First Impressions: Perform Malpractice on the Wii, Lawsuit Free!
The Nintendo DS surgery-simulator, Trauma Center: Under the Knife, drew attention last year for its innovative use of the DS stylus and challenging game play. In the game, players touch the stylus pen to the DS screen to perform surgery on patients. To coincide with the Wii's release, the series' developer Atlus has decided to produce a ?Wii-make? under the moniker Trauma Center: Second Opinion.
With a few exceptions, Second Opinion possesses the same story as its predecessor. Rookie surgeon Dr. Derek Stiles, assisted by his inexplicably beautiful anime nurse, perform life saving surgeries in a futuristic trauma ward. These surgeries vary from extracting a piece of glass to heart transplants. All is fair in the medical world until a new threat presents itself in the GUILT super virus. Dr. Stiles and his colleagues must contend with the virus as it spreads and threatens the safety of mankind. Move over House!
The core game play of the two titles is likewise similar. Second Opinion will be divided into individual missions, each beginning with a unique medical situation and a list of objectives. During surgery, you will select tools in the right order to heal the given patient. (Apply the antiseptic before you suture that wound! Where did you go to school? Mengele University?) To make things more difficult, the game forces perfection by allowing only a limited number of mistakes in a given amount of time. Mess up too many times and you are out, Dr. Kevorkian. The nurse will guide you along the way and provide updates of the patient's status.
The time-slowing ?Healing Touch? ability makes its return in Second Opinion, as do most of the surgical tools. New missions and an entirely new sixth chapter are fleshing out the story and adding to play time. Also, you have the option of choosing either Derek Stiles or a new second surgeon. Reportedly the second doctor will have a special ?healing touch? of his or her own. Let's hope Jennifer Connelly plays the doctor. Did I say that out loud?
In Second Opinion, the player performs surgery through the combined use of the Wii remote and nunchuck attachment. This experience is similar to using a PC mouse and keyboard. The Wii's controls are used in a number of unique ways. One example is the new defibrillator tool. Upon selecting the tool, the player moves the controllers forward. A voltage gauge then appears and the player must press the B and Z buttons simultaneously when the meter approaches the correct level. The controllers' force feedback feature causes them to shake as the defibrillator hopefully zaps the patient back to life.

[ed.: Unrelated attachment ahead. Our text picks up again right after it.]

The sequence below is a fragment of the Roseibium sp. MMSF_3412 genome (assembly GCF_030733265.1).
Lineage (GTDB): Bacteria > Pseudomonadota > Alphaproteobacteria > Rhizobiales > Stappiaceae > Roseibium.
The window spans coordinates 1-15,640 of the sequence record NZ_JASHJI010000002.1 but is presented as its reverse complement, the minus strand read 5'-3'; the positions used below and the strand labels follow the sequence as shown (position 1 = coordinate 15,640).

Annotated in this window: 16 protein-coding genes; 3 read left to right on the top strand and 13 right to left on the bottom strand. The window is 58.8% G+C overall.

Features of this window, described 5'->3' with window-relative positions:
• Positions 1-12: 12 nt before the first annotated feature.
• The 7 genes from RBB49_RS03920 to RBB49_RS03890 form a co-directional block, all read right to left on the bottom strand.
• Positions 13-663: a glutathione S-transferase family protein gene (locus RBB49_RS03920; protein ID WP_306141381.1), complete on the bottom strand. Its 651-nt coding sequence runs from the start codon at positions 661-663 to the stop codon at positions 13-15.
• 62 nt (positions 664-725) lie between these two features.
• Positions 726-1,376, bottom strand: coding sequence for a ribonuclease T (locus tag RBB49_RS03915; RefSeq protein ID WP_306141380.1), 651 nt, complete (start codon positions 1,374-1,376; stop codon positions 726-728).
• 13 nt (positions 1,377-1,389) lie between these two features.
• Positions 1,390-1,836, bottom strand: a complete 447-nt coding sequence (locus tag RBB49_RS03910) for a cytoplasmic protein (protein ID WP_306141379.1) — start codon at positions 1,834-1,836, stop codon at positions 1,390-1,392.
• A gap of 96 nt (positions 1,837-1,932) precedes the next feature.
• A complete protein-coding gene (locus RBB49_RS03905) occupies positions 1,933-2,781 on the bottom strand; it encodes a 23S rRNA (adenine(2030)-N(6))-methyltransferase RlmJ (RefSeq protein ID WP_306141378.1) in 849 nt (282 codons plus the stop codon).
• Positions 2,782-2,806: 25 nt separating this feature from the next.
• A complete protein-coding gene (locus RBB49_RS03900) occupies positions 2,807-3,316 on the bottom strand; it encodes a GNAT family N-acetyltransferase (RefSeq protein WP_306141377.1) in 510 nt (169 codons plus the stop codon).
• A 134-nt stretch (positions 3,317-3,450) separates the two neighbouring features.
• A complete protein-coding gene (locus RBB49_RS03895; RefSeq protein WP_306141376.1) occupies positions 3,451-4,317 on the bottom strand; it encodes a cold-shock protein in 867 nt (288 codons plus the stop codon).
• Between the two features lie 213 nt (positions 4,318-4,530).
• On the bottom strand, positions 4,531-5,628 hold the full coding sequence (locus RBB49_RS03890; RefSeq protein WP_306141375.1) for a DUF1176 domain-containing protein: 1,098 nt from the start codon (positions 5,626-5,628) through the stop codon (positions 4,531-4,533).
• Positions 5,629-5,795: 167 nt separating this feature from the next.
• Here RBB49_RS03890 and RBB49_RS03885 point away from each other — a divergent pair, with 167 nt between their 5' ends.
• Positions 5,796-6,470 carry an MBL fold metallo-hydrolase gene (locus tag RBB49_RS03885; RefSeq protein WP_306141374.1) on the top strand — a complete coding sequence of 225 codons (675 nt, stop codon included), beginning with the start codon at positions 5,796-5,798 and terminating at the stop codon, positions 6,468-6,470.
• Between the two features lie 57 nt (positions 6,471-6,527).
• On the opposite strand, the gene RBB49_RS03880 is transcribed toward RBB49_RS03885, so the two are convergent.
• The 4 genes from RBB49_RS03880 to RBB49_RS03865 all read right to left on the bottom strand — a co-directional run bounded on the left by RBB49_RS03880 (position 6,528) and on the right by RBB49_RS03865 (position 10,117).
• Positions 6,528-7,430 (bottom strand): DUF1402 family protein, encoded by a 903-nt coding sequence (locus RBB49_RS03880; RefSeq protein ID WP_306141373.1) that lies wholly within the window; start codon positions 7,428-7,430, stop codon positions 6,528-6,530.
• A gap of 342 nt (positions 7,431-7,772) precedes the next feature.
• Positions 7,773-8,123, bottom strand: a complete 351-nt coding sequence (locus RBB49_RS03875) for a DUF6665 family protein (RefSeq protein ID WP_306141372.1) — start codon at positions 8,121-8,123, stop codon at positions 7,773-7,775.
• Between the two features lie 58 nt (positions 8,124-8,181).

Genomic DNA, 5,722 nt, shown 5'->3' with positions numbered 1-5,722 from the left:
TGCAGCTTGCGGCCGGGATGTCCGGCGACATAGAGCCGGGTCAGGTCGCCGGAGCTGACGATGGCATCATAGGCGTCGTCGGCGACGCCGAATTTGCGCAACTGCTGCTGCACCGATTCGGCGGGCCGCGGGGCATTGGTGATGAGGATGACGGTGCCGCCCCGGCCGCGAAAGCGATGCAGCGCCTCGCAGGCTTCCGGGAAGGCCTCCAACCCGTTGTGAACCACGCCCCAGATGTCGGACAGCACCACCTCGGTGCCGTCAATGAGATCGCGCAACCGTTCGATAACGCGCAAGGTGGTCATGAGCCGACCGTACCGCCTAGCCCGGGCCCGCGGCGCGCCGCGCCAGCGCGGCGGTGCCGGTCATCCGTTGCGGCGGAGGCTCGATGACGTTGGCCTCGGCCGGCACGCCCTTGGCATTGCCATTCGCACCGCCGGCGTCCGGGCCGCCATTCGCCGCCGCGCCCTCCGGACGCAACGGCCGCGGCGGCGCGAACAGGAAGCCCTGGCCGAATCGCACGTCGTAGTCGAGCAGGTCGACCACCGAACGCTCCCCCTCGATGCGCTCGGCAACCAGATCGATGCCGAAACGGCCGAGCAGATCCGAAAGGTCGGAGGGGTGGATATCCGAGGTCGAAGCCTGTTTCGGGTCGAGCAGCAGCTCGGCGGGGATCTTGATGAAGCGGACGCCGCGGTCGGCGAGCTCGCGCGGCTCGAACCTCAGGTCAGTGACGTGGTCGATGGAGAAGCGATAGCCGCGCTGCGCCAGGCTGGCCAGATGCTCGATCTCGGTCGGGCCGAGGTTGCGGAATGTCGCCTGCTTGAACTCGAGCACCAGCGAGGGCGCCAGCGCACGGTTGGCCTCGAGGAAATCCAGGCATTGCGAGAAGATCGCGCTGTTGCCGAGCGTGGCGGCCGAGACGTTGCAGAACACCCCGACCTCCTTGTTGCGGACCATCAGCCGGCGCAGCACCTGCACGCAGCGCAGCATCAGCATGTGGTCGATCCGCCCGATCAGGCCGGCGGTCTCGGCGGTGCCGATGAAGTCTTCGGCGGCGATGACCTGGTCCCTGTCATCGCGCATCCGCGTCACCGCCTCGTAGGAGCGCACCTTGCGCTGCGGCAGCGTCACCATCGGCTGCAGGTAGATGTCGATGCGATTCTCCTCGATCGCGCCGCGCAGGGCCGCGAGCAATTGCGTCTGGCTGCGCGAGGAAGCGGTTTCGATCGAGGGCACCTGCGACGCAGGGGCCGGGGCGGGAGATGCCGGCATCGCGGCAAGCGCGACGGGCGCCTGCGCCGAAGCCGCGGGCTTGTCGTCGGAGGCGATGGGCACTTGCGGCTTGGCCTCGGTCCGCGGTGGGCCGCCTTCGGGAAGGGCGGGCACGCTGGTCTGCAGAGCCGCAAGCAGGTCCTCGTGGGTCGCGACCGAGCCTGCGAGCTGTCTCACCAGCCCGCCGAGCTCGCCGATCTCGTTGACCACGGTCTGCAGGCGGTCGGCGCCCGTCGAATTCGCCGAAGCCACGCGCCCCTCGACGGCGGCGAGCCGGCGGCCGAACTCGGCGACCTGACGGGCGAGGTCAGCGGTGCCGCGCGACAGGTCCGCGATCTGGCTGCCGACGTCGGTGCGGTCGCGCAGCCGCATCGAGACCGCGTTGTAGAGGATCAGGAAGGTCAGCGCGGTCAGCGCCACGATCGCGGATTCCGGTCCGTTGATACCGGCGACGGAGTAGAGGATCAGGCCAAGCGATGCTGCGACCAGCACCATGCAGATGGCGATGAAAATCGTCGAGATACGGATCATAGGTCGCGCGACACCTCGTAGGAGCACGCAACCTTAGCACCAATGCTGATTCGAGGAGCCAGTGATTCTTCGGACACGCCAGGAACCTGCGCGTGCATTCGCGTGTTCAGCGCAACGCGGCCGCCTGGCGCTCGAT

The Wii's hardware is allowing for a complete overhaul of the game's graphics. The backgrounds during surgery possess more depth and the organs look more realistic. Sorry gore hounds, Atlus is keeping the blood to a minimum for general audiences. But look on the bright side: Never before has open-heart surgery been so fun for the whole family! The anime graphics during the story segments have likewise been redrawn at a higher resolution, giving the characters a cleaner look. Second Opinion features more voice acting, but don't expect copious amount ala Metal Gear Solid. Snaaaaake! Ahem, sorry. Stiiiiles!
Atlus has had some time to address some of Under the Knife's criticisms, too. Previously, in order to magnify a region during surgery the player had to draw a circle on the DS screen. Players found this irritating due to the screen's small size. These frustrated players can put their Clint Eastwood impersonations to rest for in Second Opinion the player accomplishes magnification with the simple push of a button. Atlus also addressed the lengthy amount of time it took to change items in the DS title. Here this is done in a snap with the flick of the nunchuck's analog stick.